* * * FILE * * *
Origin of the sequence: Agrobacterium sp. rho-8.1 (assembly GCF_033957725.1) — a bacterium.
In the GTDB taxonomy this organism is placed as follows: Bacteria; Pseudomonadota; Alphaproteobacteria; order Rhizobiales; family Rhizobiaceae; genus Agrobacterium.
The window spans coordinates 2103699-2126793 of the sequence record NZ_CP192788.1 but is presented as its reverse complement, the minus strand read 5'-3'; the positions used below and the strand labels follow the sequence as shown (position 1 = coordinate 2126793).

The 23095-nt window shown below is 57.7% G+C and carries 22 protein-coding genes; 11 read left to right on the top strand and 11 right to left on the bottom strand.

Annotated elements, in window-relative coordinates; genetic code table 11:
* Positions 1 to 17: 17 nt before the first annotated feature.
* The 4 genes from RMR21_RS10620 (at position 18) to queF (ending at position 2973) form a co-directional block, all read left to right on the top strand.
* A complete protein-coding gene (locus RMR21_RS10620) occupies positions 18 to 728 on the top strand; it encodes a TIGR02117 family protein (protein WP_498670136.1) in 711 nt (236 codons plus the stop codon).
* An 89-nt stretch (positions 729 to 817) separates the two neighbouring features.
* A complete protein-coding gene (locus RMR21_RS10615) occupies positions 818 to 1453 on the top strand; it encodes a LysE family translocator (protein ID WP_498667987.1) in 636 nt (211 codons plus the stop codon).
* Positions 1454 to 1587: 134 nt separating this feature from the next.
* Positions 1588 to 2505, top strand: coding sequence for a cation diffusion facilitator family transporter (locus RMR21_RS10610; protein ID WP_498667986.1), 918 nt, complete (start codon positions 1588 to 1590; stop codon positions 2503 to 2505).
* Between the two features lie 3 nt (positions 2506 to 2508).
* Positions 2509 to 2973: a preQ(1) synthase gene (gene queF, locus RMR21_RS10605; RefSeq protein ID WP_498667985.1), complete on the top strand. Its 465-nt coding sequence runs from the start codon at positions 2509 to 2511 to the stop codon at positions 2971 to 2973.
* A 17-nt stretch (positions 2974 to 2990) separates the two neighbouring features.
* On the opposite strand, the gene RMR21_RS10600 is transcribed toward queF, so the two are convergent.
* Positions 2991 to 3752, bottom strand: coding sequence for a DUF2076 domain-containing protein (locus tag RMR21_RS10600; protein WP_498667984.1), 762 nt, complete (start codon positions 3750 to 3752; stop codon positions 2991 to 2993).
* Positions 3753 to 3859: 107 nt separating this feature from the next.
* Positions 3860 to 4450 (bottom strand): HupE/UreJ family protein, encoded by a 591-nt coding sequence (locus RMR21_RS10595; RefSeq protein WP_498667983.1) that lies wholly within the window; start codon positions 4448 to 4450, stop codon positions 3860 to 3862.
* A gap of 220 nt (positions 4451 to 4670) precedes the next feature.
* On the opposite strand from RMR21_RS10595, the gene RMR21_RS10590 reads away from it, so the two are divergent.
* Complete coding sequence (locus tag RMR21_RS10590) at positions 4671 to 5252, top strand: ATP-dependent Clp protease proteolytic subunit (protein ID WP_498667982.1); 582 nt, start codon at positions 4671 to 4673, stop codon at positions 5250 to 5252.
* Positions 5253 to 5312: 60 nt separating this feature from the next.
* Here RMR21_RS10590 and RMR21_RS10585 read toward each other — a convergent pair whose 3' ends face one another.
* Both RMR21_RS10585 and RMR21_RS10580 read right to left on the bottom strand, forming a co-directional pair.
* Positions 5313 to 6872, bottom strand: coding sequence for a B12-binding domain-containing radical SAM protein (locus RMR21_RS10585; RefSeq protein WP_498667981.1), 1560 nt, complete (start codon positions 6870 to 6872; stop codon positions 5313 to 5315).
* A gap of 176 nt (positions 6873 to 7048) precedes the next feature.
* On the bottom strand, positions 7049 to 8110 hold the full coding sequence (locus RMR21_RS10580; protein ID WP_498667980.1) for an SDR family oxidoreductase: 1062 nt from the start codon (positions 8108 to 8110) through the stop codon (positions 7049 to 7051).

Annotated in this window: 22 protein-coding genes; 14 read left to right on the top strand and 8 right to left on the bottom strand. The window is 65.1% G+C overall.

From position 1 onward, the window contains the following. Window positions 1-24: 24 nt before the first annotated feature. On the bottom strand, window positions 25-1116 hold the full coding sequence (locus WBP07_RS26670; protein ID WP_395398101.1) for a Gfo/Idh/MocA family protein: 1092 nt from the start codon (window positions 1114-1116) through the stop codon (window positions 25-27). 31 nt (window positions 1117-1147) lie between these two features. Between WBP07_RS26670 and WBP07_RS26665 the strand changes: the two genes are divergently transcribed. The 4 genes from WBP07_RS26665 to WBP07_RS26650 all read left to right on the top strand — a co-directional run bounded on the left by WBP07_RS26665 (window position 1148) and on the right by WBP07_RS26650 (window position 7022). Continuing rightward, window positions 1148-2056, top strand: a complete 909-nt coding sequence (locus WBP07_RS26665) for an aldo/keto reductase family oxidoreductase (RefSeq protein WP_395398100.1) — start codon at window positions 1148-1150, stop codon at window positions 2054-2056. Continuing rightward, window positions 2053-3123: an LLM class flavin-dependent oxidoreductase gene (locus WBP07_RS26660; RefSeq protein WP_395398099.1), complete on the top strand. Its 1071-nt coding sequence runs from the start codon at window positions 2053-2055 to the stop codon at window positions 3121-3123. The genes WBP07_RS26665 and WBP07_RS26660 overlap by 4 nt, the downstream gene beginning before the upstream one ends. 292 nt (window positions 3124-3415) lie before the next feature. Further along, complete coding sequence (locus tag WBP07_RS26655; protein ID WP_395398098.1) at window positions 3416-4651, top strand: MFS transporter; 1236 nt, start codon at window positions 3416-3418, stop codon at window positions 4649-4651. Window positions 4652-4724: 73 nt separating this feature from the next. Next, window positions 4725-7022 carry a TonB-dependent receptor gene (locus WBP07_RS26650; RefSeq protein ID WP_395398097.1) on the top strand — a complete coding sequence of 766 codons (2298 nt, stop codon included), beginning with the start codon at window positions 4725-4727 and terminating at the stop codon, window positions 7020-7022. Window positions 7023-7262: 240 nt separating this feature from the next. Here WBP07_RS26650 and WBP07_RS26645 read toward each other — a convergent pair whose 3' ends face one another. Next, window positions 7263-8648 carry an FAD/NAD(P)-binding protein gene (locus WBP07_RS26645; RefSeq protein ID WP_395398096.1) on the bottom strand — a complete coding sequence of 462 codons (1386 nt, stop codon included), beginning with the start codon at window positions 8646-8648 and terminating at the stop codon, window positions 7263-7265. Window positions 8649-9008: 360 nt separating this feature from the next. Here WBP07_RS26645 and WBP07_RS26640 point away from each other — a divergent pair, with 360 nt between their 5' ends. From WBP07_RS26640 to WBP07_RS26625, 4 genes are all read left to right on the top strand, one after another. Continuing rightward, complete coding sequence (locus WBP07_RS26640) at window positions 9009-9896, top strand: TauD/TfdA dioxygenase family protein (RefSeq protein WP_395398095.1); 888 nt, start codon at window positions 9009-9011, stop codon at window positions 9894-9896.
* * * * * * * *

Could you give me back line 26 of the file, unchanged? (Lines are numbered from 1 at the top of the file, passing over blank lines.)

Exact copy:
* Positions 5313 to 6872, bottom strand: coding sequence for a B12-binding domain-containing radical SAM protein (locus RMR21_RS10585; RefSeq protein WP_498667981.1), 1560 nt, complete (start codon positions 6870 to 6872; stop codon positions 5313 to 5315).